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This iPad app will land your airplane if your pilot can't

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You might think that Citymapper is a pretty useful app to have in an emergency, but it’s nothing compared to Xavion: an iPad app that can take control of a small airplane and steer it to the nearest airport without any human interaction. Whether it’s engine failure, a fuel shortage, or the pilot is just too drunk to fly, Xavion will step into the breach for $199 a year, taking control of the plane via Wi-Fi and working out the nearest safe place to land.

commercial systems can cost $30,000

The app has long been a useful tool for pilots, tracking flight-path information and weather warnings. But this autopilot update — as reported by Popular Science — takes Xavion into unprecedented territory. Similar systems for small airplanes can cost as much as $1 million to develop to the FAA’s strict guidelines and subsequently sell for around $30,000. Bringing down the cost of an autopilot system and allowing it to be moved from plane to plane (many small aircraft pilots rent their craft) is a massive boost for aviation security.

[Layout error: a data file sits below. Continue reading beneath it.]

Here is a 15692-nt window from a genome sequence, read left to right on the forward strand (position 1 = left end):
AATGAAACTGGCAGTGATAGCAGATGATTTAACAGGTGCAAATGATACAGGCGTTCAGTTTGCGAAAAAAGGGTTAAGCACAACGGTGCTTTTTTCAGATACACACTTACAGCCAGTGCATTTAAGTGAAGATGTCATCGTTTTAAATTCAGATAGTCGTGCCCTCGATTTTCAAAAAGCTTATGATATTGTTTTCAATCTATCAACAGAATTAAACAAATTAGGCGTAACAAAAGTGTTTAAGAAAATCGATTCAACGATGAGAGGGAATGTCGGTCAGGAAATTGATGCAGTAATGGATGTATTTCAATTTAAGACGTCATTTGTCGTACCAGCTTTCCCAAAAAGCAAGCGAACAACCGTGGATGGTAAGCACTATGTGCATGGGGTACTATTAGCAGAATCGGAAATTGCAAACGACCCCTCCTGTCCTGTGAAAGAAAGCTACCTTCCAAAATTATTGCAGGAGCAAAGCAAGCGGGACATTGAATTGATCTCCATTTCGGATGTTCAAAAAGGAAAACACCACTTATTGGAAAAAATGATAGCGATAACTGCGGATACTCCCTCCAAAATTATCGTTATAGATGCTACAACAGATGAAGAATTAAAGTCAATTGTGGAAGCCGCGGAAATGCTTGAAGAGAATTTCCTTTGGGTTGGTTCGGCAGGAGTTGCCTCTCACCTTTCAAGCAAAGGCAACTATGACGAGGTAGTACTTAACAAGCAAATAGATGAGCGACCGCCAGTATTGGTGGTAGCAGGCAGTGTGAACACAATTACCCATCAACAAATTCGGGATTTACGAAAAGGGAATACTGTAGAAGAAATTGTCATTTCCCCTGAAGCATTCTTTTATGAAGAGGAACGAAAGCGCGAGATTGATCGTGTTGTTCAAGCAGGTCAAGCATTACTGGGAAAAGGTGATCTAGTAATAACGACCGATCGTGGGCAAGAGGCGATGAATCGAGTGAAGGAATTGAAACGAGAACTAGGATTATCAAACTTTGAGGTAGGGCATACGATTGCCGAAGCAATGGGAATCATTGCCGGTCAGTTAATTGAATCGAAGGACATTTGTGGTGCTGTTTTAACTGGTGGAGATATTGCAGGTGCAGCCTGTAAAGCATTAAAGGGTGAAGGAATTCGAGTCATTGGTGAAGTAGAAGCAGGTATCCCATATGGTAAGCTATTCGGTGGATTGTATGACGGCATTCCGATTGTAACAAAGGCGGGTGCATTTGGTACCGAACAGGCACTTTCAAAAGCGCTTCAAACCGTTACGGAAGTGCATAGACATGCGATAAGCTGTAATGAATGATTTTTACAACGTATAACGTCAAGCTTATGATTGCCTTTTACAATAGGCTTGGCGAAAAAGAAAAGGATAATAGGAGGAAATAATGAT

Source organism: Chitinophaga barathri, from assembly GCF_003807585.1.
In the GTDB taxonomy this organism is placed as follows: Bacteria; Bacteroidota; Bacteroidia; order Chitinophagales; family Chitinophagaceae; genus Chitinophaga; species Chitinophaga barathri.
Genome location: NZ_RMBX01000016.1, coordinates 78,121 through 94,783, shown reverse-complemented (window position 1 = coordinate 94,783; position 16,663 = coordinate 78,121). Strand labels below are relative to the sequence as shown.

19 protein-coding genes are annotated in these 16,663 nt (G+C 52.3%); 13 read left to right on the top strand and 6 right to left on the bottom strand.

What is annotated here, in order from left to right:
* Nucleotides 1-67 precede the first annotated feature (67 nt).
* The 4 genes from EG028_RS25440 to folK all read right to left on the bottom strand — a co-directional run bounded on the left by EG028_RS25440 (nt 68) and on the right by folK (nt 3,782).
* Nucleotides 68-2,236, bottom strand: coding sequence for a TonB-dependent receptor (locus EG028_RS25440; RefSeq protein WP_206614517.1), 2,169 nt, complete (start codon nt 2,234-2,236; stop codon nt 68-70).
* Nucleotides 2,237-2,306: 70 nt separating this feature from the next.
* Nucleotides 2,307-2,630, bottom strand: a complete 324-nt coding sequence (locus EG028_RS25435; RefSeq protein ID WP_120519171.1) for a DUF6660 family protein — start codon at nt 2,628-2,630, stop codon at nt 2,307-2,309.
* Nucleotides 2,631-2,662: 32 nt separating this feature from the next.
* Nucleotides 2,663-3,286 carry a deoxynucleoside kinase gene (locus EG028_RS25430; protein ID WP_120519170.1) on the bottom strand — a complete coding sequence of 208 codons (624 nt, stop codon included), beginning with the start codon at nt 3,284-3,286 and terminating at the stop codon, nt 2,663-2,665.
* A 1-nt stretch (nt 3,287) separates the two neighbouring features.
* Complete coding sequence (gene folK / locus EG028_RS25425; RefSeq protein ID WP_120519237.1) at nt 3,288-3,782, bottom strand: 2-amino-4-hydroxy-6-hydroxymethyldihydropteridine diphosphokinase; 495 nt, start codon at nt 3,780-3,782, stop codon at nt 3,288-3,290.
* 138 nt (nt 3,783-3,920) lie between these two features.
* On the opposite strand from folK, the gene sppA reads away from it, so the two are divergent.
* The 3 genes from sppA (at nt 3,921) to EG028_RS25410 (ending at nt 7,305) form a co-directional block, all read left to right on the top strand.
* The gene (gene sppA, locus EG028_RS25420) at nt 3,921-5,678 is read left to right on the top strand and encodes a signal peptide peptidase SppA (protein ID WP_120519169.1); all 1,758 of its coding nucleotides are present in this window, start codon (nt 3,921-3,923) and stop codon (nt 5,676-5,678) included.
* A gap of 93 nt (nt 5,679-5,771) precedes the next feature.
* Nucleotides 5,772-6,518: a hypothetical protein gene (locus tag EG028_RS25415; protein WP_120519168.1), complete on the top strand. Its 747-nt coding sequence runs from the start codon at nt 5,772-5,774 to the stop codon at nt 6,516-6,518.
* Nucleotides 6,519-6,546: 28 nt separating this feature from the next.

"In practice, pilots would use this app to guide them down to just before the threshold of the runway," app creator Austin Meyer told Popular Science. "At that point, any pilot can take over and land the airplane." Meyer, who also made the popular flight simulator X-Plane, which he used to test Xavion, says that even if the pilot doesn’t actually land the craft, the only significant damage would be to the plane’s landing gear and that everyone onboard would "walk away."

The Xavion app installed in a light airplane. (Xavion)

Xavion isn’t ever going to be certified by aviation authorities but Meyers is confident it’s more than safe enough to hit the market without them. And while apps like this get less attention than mass-market offerings, they’re a fantastic testament to the power of the iPad and tablets in general. This is what the real power of mobile computing looks like: leveling the playing field and empowering individuals. Oh, and keeping the skies safe too.